6:120-AP2 Service Animals

State and federal laws allow a student with a disability to be accompanied by a service animal that is individually trained to perform work or tasks for the benefit of a student. The animal may accompany the student to all school functions, whether in or outside the classroom. Use this procedure to identify and manage legal and practical issues when a student with a disability uses a service animal at school.

Definitions

Service Animal – A dog or miniature horse trained or being trained as a hearing animal, guide animal, assistance animal, seizure alert animal, mobility animal, psychiatric service animal, autism service animal, or animal otherwise trained to assist an individual with a physical, mental or intellectual disability, according to State law (105 ILCS 5/14-6.02; 720 ILCS 5/48-8). Federal law defines service animal as any dog or miniature horse that is individually trained to perform tasks or work for the benefit of a student with a disability. (28 C.F.R. §§35.104 and 35.136). Federal law also explains that other species of animals, whether wild or domestic, trained or untrained, are not service animals.

Under federal law, disability includes a physical, sensory, psychiatric, intellectual, or other mental disability. The work or tasks performed must be directly related to the student’s disability. Examples of work or tasks include, but are not limited to, assisting a student who is blind or has low vision with navigation and other tasks; alerting a student who is deaf or hard of hearing to the presence of people or sounds; providing non-violent protection or rescue work; pulling a wheelchair; assisting a student during a seizure; alerting a student  to the presence of allergens; retrieving items such as medicine or the telephone; providing physical support and assistance with balance and stability to a student with mobility disabilities; and helping a student with psychiatric and neurological disabilities by preventing or interrupting impulsive or destructive behaviors.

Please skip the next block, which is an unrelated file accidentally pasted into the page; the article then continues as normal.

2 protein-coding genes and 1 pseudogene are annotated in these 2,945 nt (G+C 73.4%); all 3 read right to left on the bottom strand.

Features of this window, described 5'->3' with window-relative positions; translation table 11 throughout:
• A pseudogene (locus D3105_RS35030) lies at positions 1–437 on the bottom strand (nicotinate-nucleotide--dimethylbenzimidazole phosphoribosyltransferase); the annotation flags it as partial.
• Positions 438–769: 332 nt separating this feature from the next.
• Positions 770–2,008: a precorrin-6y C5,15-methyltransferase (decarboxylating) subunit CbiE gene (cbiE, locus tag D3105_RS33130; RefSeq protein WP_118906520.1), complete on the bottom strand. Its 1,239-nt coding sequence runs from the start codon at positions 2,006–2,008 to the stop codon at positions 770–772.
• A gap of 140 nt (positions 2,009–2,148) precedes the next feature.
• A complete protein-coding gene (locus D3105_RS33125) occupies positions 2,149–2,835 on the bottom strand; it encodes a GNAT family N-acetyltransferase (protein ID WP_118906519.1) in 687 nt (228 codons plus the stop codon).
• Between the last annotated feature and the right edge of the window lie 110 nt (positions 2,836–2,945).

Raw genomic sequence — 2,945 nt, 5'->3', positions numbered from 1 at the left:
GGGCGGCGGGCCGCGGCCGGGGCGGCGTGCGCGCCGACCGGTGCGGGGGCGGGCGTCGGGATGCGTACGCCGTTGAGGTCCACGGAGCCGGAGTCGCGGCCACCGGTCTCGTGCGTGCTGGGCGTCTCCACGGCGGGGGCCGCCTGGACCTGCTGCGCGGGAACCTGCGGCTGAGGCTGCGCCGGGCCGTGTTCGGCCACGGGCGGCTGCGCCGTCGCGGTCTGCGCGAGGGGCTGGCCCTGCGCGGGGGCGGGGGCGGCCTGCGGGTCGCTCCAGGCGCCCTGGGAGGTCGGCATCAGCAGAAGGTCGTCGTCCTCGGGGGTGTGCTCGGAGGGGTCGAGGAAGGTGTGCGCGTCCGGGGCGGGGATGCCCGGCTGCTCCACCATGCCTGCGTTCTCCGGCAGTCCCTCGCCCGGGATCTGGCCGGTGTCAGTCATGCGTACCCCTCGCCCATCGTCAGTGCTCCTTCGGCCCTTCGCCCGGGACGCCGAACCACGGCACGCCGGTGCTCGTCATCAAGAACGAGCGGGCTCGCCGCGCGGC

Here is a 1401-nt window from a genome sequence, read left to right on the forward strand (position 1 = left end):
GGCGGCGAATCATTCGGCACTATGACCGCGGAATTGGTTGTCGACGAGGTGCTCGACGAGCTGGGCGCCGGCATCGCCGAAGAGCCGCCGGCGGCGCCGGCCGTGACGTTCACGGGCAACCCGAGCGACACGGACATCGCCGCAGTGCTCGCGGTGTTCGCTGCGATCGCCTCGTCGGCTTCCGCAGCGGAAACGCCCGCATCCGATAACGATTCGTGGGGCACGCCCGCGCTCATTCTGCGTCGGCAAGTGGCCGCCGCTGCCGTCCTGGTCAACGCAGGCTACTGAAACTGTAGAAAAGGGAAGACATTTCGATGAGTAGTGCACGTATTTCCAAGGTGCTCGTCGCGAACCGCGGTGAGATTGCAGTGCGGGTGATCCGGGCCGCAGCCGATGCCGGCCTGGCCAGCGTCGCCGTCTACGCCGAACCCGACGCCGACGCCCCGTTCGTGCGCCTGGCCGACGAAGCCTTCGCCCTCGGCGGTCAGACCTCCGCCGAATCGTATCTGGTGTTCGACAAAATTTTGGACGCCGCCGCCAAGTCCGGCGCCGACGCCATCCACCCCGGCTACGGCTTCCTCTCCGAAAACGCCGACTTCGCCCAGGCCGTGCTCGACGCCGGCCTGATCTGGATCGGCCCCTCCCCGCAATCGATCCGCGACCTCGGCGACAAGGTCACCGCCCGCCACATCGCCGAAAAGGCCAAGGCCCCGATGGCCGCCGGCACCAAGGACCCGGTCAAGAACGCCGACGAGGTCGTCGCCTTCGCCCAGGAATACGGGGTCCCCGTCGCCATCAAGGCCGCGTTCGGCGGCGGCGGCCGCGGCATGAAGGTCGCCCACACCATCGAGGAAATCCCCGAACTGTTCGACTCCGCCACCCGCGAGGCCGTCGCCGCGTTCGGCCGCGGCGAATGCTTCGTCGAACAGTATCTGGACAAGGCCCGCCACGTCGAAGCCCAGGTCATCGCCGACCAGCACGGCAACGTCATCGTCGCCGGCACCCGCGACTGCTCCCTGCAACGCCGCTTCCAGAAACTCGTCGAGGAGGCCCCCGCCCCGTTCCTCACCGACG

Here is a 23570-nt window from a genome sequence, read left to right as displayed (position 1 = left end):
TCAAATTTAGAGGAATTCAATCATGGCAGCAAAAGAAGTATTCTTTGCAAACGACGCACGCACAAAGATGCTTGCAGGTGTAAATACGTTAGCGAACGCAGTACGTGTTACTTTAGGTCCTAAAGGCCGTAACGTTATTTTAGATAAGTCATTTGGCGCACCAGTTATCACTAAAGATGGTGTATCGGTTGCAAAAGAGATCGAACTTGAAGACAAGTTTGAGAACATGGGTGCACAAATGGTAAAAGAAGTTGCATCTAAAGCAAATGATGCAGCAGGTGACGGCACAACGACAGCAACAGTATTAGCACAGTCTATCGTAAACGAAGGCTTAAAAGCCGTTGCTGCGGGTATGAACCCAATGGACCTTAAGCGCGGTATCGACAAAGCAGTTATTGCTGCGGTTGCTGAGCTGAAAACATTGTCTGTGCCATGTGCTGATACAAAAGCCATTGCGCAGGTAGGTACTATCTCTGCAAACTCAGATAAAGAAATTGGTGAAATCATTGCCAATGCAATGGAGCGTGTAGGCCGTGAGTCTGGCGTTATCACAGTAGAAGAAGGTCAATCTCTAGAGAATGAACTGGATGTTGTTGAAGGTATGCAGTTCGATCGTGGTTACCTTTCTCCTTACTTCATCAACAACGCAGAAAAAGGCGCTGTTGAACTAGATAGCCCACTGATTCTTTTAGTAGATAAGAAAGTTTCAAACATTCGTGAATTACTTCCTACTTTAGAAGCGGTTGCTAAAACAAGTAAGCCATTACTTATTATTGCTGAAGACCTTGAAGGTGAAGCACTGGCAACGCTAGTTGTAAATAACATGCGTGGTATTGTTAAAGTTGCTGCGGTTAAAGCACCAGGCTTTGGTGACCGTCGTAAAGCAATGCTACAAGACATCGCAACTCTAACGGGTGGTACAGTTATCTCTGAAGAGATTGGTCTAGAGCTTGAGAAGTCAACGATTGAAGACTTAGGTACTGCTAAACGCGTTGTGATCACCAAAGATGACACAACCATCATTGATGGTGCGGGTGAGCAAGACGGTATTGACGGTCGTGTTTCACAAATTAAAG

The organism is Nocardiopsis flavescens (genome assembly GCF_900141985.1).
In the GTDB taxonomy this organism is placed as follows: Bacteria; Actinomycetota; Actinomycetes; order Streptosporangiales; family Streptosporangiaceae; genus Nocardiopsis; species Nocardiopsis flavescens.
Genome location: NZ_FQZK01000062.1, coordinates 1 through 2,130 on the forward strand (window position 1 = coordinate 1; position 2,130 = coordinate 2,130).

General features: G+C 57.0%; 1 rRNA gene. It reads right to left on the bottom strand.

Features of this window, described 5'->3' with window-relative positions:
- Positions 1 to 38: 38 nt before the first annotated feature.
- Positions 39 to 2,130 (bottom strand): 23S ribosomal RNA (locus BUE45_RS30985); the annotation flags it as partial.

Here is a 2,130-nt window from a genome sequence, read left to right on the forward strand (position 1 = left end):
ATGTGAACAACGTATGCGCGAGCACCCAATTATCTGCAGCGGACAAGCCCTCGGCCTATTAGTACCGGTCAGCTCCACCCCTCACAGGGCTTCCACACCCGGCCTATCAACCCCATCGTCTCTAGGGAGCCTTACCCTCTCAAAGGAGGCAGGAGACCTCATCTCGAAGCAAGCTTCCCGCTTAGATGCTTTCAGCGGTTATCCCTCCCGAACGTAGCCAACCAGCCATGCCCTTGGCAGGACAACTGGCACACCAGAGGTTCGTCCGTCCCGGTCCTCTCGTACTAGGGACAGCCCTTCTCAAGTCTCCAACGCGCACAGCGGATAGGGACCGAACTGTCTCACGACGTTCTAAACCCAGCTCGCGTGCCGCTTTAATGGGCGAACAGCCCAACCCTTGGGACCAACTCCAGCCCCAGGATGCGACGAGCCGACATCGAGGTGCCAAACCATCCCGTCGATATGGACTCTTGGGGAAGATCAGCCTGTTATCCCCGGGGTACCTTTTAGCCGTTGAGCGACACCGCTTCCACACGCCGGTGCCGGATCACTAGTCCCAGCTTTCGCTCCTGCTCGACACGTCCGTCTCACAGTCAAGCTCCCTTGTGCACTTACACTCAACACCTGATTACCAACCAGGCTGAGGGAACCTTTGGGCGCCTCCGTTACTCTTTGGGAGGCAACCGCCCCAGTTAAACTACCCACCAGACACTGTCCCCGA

For more information about the definition of service animal, see the following U.S. Dept. of Justice, Civil Rights Div., Disability Rights Section, documents: